Source and maintenance of recognition cues in ant societies

Lead Research Organisation: University of Sheffield
Department Name: Animal and Plant Sciences


Distinguishing group members from non-group members underlies a vast array of key animal behaviours, such as territoriality, altruism and mating. This requires variation in recognition signals but it is not known how this variation is maintained. Invertebrates, and many vertebrates, primarily use chemicals to encode information about an individual's species, sex, age or caste, in addition to alarm and trail pheromones. Ants are among the most dominant animals in the world and employ particularly rich forms of chemical communication since they are social, living in colonies containing tens to millions of individuals. Ants comprise five of the world's top seventeen most costly pest insects. Despite their importance as both beneficial and pest species, there is little knowledge about the recognition signals they employ. In fact, it was over 100 yrs ago that it was first suggested that ant recognition was based on chemical cues present in the waterproof layer that coats the outer surface of all insects. Very recently this has been confirmed by demonstrating that chemicals known as cuticular hydrocarbons found on the surface of Formica ants are indeed used in nest mate recognition. We will exploit this recent knowledge to study the genetic and environmental forces that underpin the maintenance of variation in ant recognition signals. To achieve this, we will conduct behavioural, biochemical, genetic and theoretical studies on the ant Formica exsecta and several of its close relatives. Formica ants are a keystone ant genus, comprising over 160 species, including the well-known mound-building wood ants and thus are one of the best studied groups of insects. Therefore, there is already a vast wealth of chemical, genetic, spatial and behavioural data, especially for F. exsecta, which has being studied over the past 15 years by Helsinki University with whom we are collaborating. To achieve our main aim we will conduct three parallel studies: 1) A biochemical investigation to track the production, transportation and eventual secretion of the key cuticular hydrocarbons (CHC) in F. exsecta. This will allow us to understand how and where an individual odour develops. 2) A study aimed at dissecting the genetic and environmental components of variability of the CHC (odour) used by F. exsecta and other Formica species. This will be achieved using the latest molecular tools. For the first time, we will construct a family tree within a single population for over 100 colonies to work out the heritability of the chemical cues. We will then produce a genetic map which will allow the genes that are involved in the production of the key hydrocarbons to be localised. We will test the role of candidate genes, using the genomes of the honeybee and Drosophila, and test for evidence of balancing selection on these genes. 3) Finally, using agent-based modelling we will investigate theoretically the evolution and maintenance of recognition cue variation (at individual, colony, species levels), within a spatial environment that can be subject to different conditions. We will use our empirical data to avoid previous problems associated with over-simplification of the system. In addition to being at the forefront of the rapidly emerging field of chemical ecology, this study helps in two key areas of UK insect conservation. Firstly, in the UK, F. exsecta is a Category 1 threatened species, so we will provide vital information and expertise to underpin the species' conservation. Secondly, understanding how environmental forces interact with genetic variation will provide new insights into the evolution and maintaince of recognition systems not only in ants but in many species of insects since the chemicals we are investigating are synthesised by almost all invertebrates.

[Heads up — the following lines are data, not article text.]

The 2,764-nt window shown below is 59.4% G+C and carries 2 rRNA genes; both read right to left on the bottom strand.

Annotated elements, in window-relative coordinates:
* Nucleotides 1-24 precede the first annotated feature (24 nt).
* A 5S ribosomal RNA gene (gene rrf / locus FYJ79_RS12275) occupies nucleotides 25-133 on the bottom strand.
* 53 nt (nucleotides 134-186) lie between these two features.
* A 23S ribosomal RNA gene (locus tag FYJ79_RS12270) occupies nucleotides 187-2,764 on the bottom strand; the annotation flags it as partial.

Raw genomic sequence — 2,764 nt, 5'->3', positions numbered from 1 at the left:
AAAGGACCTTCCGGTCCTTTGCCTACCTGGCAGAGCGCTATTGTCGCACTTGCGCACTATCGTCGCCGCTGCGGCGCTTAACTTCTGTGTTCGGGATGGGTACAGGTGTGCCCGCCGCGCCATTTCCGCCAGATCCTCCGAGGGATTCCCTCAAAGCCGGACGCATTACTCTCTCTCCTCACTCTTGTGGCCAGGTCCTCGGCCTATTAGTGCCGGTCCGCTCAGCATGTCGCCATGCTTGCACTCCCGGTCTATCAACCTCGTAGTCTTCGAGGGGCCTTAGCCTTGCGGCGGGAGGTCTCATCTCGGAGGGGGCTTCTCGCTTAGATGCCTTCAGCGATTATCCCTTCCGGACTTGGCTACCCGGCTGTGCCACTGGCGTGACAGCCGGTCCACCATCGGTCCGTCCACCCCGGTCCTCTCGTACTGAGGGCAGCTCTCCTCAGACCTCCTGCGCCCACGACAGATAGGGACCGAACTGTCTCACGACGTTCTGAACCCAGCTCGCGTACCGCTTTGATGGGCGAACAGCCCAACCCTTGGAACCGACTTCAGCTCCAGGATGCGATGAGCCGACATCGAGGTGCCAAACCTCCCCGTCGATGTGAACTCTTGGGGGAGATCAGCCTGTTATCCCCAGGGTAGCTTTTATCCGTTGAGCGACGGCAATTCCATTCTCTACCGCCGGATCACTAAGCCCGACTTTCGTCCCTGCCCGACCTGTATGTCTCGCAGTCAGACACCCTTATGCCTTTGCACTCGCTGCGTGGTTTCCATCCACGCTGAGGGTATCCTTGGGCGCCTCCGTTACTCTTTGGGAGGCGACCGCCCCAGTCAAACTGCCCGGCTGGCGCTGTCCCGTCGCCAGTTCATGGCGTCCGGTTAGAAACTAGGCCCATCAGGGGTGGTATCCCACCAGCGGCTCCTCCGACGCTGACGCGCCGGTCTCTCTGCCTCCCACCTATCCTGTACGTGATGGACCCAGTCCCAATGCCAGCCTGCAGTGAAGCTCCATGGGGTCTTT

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Description We found evidence for heritable variation in the signals used by ants to maintain nest coherence but also discovered a mechanism for active adjustment of signals in response to the signals of nestmates.
Exploitation Route Those working on nestmate recognition in social insects will need to adjust their view of how the necessary signal variability is maintained. This adjustment is likely to lead to new experimental work and new insight.
Sectors Environment